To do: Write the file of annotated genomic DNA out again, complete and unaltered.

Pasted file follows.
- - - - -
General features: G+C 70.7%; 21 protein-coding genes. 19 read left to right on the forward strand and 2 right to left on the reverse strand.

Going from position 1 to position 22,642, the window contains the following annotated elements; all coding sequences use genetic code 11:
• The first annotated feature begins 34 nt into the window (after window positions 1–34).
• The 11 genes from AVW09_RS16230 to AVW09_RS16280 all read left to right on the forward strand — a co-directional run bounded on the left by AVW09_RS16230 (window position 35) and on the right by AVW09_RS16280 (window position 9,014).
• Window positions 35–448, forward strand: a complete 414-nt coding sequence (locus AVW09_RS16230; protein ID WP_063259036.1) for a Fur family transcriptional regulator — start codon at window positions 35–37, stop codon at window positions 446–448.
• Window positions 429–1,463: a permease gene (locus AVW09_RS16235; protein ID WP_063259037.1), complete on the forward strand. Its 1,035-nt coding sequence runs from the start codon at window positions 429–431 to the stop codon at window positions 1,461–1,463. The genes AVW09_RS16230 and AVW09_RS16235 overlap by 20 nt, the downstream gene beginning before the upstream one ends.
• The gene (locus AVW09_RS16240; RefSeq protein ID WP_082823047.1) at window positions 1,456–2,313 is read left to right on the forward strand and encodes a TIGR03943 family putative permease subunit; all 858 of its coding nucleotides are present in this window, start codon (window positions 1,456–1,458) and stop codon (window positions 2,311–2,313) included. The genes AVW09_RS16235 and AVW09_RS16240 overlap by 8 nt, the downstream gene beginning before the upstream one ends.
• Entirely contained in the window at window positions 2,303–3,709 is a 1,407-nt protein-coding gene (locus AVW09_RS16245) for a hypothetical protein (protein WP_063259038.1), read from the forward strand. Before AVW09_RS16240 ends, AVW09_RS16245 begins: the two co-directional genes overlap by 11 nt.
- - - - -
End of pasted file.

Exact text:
General features: G+C 70.7%; 21 protein-coding genes. 19 read left to right on the forward strand and 2 right to left on the reverse strand.

Going from position 1 to position 22,642, the window contains the following annotated elements; all coding sequences use genetic code 11:
• The first annotated feature begins 34 nt into the window (after window positions 1–34).
• The 11 genes from AVW09_RS16230 to AVW09_RS16280 all read left to right on the forward strand — a co-directional run bounded on the left by AVW09_RS16230 (window position 35) and on the right by AVW09_RS16280 (window position 9,014).
• Window positions 35–448, forward strand: a complete 414-nt coding sequence (locus AVW09_RS16230; protein ID WP_063259036.1) for a Fur family transcriptional regulator — start codon at window positions 35–37, stop codon at window positions 446–448.
• Window positions 429–1,463: a permease gene (locus AVW09_RS16235; protein ID WP_063259037.1), complete on the forward strand. Its 1,035-nt coding sequence runs from the start codon at window positions 429–431 to the stop codon at window positions 1,461–1,463. The genes AVW09_RS16230 and AVW09_RS16235 overlap by 20 nt, the downstream gene beginning before the upstream one ends.
• The gene (locus AVW09_RS16240; RefSeq protein ID WP_082823047.1) at window positions 1,456–2,313 is read left to right on the forward strand and encodes a TIGR03943 family putative permease subunit; all 858 of its coding nucleotides are present in this window, start codon (window positions 1,456–1,458) and stop codon (window positions 2,311–2,313) included. The genes AVW09_RS16235 and AVW09_RS16240 overlap by 8 nt, the downstream gene beginning before the upstream one ends.
• Entirely contained in the window at window positions 2,303–3,709 is a 1,407-nt protein-coding gene (locus AVW09_RS16245) for a hypothetical protein (protein WP_063259038.1), read from the forward strand. Before AVW09_RS16240 ends, AVW09_RS16245 begins: the two co-directional genes overlap by 11 nt.